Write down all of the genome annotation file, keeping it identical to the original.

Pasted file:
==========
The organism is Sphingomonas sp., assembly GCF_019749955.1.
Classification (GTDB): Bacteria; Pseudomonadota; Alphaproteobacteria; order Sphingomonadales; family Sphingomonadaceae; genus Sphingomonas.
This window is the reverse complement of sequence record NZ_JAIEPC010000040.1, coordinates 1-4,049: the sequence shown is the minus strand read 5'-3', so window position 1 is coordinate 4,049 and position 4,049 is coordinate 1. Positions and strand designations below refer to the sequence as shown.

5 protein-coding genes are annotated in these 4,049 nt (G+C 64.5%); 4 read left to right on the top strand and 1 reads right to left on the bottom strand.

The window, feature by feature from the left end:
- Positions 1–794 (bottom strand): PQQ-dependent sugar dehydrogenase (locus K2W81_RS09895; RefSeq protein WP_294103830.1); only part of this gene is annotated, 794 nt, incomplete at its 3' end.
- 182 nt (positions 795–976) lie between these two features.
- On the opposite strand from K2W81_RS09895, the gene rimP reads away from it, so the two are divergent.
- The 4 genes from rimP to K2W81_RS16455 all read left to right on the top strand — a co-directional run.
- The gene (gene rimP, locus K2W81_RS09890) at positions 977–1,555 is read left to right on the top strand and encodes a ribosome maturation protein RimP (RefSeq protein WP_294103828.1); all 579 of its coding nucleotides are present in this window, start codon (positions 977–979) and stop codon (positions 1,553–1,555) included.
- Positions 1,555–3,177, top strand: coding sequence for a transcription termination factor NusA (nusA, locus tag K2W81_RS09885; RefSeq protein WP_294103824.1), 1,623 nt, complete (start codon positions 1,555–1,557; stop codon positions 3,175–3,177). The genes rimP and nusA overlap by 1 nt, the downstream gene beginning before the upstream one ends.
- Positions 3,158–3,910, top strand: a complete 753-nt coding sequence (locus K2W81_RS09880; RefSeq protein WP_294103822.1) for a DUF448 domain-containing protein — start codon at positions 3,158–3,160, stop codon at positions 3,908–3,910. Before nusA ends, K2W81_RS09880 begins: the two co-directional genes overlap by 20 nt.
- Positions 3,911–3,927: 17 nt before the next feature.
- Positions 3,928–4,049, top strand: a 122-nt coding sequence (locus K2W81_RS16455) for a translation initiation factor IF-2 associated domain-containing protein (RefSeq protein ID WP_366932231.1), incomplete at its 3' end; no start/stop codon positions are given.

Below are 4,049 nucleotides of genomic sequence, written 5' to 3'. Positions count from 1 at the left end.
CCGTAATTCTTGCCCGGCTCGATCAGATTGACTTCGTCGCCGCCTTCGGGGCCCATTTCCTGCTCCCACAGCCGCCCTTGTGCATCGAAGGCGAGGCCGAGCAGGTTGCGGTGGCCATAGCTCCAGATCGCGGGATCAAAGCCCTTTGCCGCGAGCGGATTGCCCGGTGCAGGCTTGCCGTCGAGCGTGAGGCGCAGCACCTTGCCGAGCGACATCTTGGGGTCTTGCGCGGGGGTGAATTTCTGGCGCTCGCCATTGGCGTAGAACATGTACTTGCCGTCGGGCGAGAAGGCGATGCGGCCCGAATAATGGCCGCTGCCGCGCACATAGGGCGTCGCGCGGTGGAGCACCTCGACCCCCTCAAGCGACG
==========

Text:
The organism is Sphingomonas sp., assembly GCF_019749955.1.
Classification (GTDB): Bacteria; Pseudomonadota; Alphaproteobacteria; order Sphingomonadales; family Sphingomonadaceae; genus Sphingomonas.
This window is the reverse complement of sequence record NZ_JAIEPC010000040.1, coordinates 1-4,049: the sequence shown is the minus strand read 5'-3', so window position 1 is coordinate 4,049 and position 4,049 is coordinate 1. Positions and strand designations below refer to the sequence as shown.

5 protein-coding genes are annotated in these 4,049 nt (G+C 64.5%); 4 read left to right on the top strand and 1 reads right to left on the bottom strand.

The window, feature by feature from the left end:
- Positions 1–794 (bottom strand): PQQ-dependent sugar dehydrogenase (locus K2W81_RS09895; RefSeq protein WP_294103830.1); only part of this gene is annotated, 794 nt, incomplete at its 3' end.
- 182 nt (positions 795–976) lie between these two features.
- On the opposite strand from K2W81_RS09895, the gene rimP reads away from it, so the two are divergent.
- The 4 genes from rimP to K2W81_RS16455 all read left to right on the top strand — a co-directional run.
- The gene (gene rimP, locus K2W81_RS09890) at positions 977–1,555 is read left to right on the top strand and encodes a ribosome maturation protein RimP (RefSeq protein WP_294103828.1); all 579 of its coding nucleotides are present in this window, start codon (positions 977–979) and stop codon (positions 1,553–1,555) included.
- Positions 1,555–3,177, top strand: coding sequence for a transcription termination factor NusA (nusA, locus tag K2W81_RS09885; RefSeq protein WP_294103824.1), 1,623 nt, complete (start codon positions 1,555–1,557; stop codon positions 3,175–3,177). The genes rimP and nusA overlap by 1 nt, the downstream gene beginning before the upstream one ends.
- Positions 3,158–3,910, top strand: a complete 753-nt coding sequence (locus K2W81_RS09880; RefSeq protein WP_294103822.1) for a DUF448 domain-containing protein — start codon at positions 3,158–3,160, stop codon at positions 3,908–3,910. Before nusA ends, K2W81_RS09880 begins: the two co-directional genes overlap by 20 nt.
- Positions 3,911–3,927: 17 nt before the next feature.
- Positions 3,928–4,049, top strand: a 122-nt coding sequence (locus K2W81_RS16455) for a translation initiation factor IF-2 associated domain-containing protein (RefSeq protein ID WP_366932231.1), incomplete at its 3' end; no start/stop codon positions are given.

Below are 4,049 nucleotides of genomic sequence, written 5' to 3'. Positions count from 1 at the left end.
CCGTAATTCTTGCCCGGCTCGATCAGATTGACTTCGTCGCCGCCTTCGGGGCCCATTTCCTGCTCCCACAGCCGCCCTTGTGCATCGAAGGCGAGGCCGAGCAGGTTGCGGTGGCCATAGCTCCAGATCGCGGGATCAAAGCCCTTTGCCGCGAGCGGATTGCCCGGTGCAGGCTTGCCGTCGAGCGTGAGGCGCAGCACCTTGCCGAGCGACATCTTGGGGTCTTGCGCGGGGGTGAATTTCTGGCGCTCGCCATTGGCGTAGAACATGTACTTGCCGTCGGGCGAGAAGGCGATGCGGCCCGAATAATGGCCGCTGCCGCGCACATAGGGCGTCGCGCGGTGGAGCACCTCGACCCCCTCAAGCGACG